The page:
You can use whatever VR headset you want. Orr said that he hopes insurance companies will pay for VR therapy, as it can replace inefficient in-person physical therapy sessions. And VRPhysio captures analytics data on your sessions. That tells the doctor whether you are performing the exercises and whether you are showing improvement in your ability to complete the exercises.

“We get four gigabytes of data from a session,” Orr said. “We get data on how you are performing, and we can pass that on to the doctor or the insurance company.”

Those analytics could be important in helping doctors decide whether an athlete is fit enough to return to play after recovering from an injury, Orr said. The company has been testing the VR Physio platform at a hospital in Boston. It also went through the MassChallenge accelerator program.

Orr found that he needed physical therapy himself after finishing a routine flight in his F-16 fighter jet squadron in the Israeli Air Force. He felt pain in his right hand that radiated to his neck. He couldn’t sleep or hold his child, and he was grounded from active flight duty.

It turned out he had a herniated neck, and he learned that it could have been prevented if he had done preventive workouts before flying. He started a program to help other pilots in the Israeli Air Force. And then he started his company, which raised $750,000 in crowdfunding.

Orr hopes that game companies and other software companies will create games that work with the VRPhysio platform.

“The games have to be attractive,” he said. “One way is to make it a family game. Your child, say, won’t be able to move forward to the next level unless you also move forward.”

The company has 13 people, including 10 in Israel and three in Boston. VRPhysio is planning to raise some additional money. The company is charging $300 for the product, and it plans to sell the units to physical therapists.

Here’s a video of VR Physio’s proposition for physical therapy in VR.

This post by Dean Takahashi originally appeared on VentureBeat.

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VRPhysio enables patients to do physical therapy in virtual reality | VentureBeat | AR/VR


Evan Orr needed physical therapy, but he found out the hard way that it wasn’t easy to do. Physical therapy is always a big part of rehabilitation, but no one wants to do the exercises. It’s hard to book an appointment with a good therapist. And it’s hard to know what is really working.

So Orr founded VRPhysio, a Tel Aviv, Israel-based company that enables patients to do physical therapy in VR. VR Physio is one of about 90 augmented reality and VR companies in Israel. The company was one of a handful of Israeli companies that presented at an event hosted by Orange Fab Accelerator and the government of Israel’s economic mission in San Francisco.

The company has created a clinical solution that is registered as a measurement device with the Food and Drug Administration. The PC-based VR platform can be used to help patients deal with such ailments as whiplash from car accidents. In a demo, Orr showed how you can — while wearing a VR headset — look upward at some barrels. You fill the barrels with water, exercising your neck. On average, whiplash victims have to go to 30 physical therapy sessions, Orr said.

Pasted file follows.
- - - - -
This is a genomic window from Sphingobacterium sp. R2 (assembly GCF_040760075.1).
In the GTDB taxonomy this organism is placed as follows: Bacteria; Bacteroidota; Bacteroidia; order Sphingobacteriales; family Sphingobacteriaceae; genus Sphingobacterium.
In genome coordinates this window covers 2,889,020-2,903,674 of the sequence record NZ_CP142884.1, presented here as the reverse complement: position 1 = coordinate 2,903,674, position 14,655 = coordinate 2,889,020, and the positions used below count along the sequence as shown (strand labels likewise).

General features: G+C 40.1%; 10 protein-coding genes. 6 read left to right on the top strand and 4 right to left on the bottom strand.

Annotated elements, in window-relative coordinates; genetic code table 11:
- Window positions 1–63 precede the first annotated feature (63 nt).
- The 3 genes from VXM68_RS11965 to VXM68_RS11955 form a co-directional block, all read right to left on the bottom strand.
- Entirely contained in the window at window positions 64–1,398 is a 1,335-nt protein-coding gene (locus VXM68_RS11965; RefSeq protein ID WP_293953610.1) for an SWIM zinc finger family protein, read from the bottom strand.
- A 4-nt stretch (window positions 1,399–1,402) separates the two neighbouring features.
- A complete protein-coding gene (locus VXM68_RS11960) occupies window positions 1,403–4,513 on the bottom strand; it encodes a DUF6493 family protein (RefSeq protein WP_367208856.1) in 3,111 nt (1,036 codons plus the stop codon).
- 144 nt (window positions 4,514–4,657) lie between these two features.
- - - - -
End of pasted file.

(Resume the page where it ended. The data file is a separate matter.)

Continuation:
“We take the physical therapy protocols and put them in VR, measure them, and give you feedback,” he said. “We can see the points in the exercise where the patient hits the pain points.”

Above: VRPhysio helps patients rehabilitate themselves in VR.

Image Credit: VRPhysio

That helps whiplash victims perform one of the common therapy exercises, looking up. And it does so in a way that is more engaging and fun than a boring physical exercise, Orr said in an interview with VentureBeat. In another game, you pop balloons with a sword. Over time, Orr wants to expand to other kinds of treatments for other parts of the body.

You can use whatever VR headset you want. Orr said that he hopes insurance companies will pay for VR therapy, as it can replace inefficient in-person physical therapy sessions. And VRPhysio captures analytics data on your sessions. That tells the doctor whether you are performing the exercises and whether you are showing improvement in your ability to complete the exercises.

“We get four gigabytes of data from a session,” Orr said. “We get data on how you are performing, and we can pass that on to the doctor or the insurance company.”

Those analytics could be important in helping doctors decide whether an athlete is fit enough to return to play after recovering from an injury, Orr said. The company has been testing the VR Physio platform at a hospital in Boston. It also went through the MassChallenge accelerator program.

Orr found that he needed physical therapy himself after finishing a routine flight in his F-16 fighter jet squadron in the Israeli Air Force. He felt pain in his right hand that radiated to his neck. He couldn’t sleep or hold his child, and he was grounded from active flight duty.

It turned out he had a herniated neck, and he learned that it could have been prevented if he had done preventive workouts before flying. He started a program to help other pilots in the Israeli Air Force. And then he started his company, which raised $750,000 in crowdfunding.

Orr hopes that game companies and other software companies will create games that work with the VRPhysio platform.

“The games have to be attractive,” he said. “One way is to make it a family game. Your child, say, won’t be able to move forward to the next level unless you also move forward.”

The company has 13 people, including 10 in Israel and three in Boston. VRPhysio is planning to raise some additional money. The company is charging $300 for the product, and it plans to sell the units to physical therapists.

Here’s a video of VR Physio’s proposition for physical therapy in VR.